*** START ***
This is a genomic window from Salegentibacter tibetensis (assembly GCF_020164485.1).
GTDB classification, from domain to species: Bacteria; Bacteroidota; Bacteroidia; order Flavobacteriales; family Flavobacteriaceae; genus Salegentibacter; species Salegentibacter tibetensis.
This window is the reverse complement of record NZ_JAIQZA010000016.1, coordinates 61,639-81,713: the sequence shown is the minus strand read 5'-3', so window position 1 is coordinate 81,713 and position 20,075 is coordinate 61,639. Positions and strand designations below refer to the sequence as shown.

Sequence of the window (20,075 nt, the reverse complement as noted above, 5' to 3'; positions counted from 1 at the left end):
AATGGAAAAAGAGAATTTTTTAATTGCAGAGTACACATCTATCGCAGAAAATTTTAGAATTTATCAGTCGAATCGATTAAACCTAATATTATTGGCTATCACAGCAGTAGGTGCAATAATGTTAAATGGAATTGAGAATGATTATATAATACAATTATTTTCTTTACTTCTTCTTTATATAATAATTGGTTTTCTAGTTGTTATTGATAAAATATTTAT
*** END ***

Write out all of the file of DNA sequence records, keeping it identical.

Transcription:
This is a genomic window from Salegentibacter tibetensis (assembly GCF_020164485.1).
GTDB classification, from domain to species: Bacteria; Bacteroidota; Bacteroidia; order Flavobacteriales; family Flavobacteriaceae; genus Salegentibacter; species Salegentibacter tibetensis.
This window is the reverse complement of record NZ_JAIQZA010000016.1, coordinates 61,639-81,713: the sequence shown is the minus strand read 5'-3', so window position 1 is coordinate 81,713 and position 20,075 is coordinate 61,639. Positions and strand designations below refer to the sequence as shown.

Sequence of the window (20,075 nt, the reverse complement as noted above, 5' to 3'; positions counted from 1 at the left end):
AATGGAAAAAGAGAATTTTTTAATTGCAGAGTACACATCTATCGCAGAAAATTTTAGAATTTATCAGTCGAATCGATTAAACCTAATATTATTGGCTATCACAGCAGTAGGTGCAATAATGTTAAATGGAATTGAGAATGATTATATAATACAATTATTTTCTTTACTTCTTCTTTATATAATAATTGGTTTTCTAGTTGTTATTGATAAAATATTTAT